Victoria may now have the “most rigourous” hotel quarantine system in the country, Health Minister Martin Foley says ahead of a final report on the original program that caused 800 deaths.
The long-awaited report from an inquiry into Victoria’s hotel quarantine system will be released on Monday after months of hearings heard from 63 witnesses and resulted in three high-profile resignations.
It’s hoped the report will shed light on who made the fatal decision to use private security guards in the program instead of police, after public servants and politicians passed the buck.
“Our hotel quarantine system is established now; perhaps the most rigorous in the country,” Mr Foley told ABC television on Monday.
“Victorians need to know they are safe, whether it be from the hotel quarantine risk or from the risks in Greater Sydney and the Central Coast.”
He noted Victoria’s new hotel quarantine program, which started on December 7, involved a dedicated agency responsible to one minister, had no private security guards and a “record number” of police officers.
“We know that Victorians went through a huge trauma with that second wave and we’ll have that report released very shortly,” Mr Foley said.
“We’ll wait to see what … the report says and we’ll give it the appropriate and really important consideration it deserves.”
Victoria’s second wave of coronavirus, which resulted in more than 18,000 new infections and 800 deaths, can be traced back to security guards poorly trained in infection control working at Melbourne’s Rydges and Stamford Plaza hotels.
But the mystery surrounding the bungle may linger after the inquiry hearings did little to clear up key questions.
Within minutes of a national cabinet meeting that discussed hotel quarantine, the then-Victoria Police Chief Commissioner Graham Ashton texted Victoria’s top public servant Chris Eccles to ask what role police would play, the inquiry heard.
Mr Ashton says he was told, perhaps by Mr Eccles, that the Australian Defence Force would be used to transfer passengers from the airport, while private security would be used in the hotels.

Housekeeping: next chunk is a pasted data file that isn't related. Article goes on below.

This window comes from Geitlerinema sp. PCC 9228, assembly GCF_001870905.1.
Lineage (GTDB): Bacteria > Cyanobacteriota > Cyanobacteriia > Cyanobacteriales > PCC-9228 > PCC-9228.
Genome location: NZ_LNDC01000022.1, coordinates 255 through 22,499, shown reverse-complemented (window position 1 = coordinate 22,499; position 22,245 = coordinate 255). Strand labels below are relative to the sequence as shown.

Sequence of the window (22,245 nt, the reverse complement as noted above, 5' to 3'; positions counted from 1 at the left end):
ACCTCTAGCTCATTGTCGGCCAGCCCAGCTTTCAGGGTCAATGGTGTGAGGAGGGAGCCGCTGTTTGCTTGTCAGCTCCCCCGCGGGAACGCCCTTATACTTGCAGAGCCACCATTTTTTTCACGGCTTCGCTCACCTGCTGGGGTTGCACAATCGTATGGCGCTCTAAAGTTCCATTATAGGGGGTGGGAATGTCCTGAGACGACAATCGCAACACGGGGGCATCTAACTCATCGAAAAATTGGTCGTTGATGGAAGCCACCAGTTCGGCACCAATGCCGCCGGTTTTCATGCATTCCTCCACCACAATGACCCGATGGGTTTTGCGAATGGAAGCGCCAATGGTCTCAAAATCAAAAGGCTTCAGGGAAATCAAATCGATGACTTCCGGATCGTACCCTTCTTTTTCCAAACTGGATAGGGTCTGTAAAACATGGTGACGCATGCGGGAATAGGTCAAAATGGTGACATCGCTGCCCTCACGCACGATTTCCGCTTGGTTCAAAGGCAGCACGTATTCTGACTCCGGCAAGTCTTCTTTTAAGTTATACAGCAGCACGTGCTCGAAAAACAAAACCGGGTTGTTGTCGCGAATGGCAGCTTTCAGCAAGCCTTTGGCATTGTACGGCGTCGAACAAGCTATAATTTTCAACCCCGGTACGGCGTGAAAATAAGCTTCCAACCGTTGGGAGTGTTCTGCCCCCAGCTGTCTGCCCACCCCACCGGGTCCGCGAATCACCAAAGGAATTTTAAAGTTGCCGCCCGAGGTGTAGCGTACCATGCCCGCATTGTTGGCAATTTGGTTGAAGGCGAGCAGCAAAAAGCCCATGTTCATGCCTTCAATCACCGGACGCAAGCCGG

“That’s the deal set up by our DPC (Department of Premier and Cabinet,” Mr Ashton texted to his Australian Federal Police counterpart, according to phone records.
Phone records later provided to the inquiry established Mr Eccles spoke to Mr Ashton.
Mr Eccles resigned after the revelation, though he denied speaking to Mr Ashton about security.
Later, Victoria Police Assistant Commissioner Mick Grainger told the state control centre the preference was that police not be used.
Lawyers assisting the inquiry argue there was no clear decision to engage private security guards.
“It was a starting assumption which, enforced by Victoria Police’s preference and in the absence of opposition, ultimately became the position,” they said.
The inquiry also laid bare the disharmony within the ranks of the Department of Health and Human Services, leading to the resignation of the department secretary Kym Peake and Health Minister Jenny Mikakos.
Counsel assisting described the relationship between the public health team and the initial hotel quarantine program as “at best poorly conceived and understood, and at worst dysfunctional and undermined by confusion and dissatisfaction”.
Retired judge Jennifer Coate will hand down the inquiry’s final report on Monday.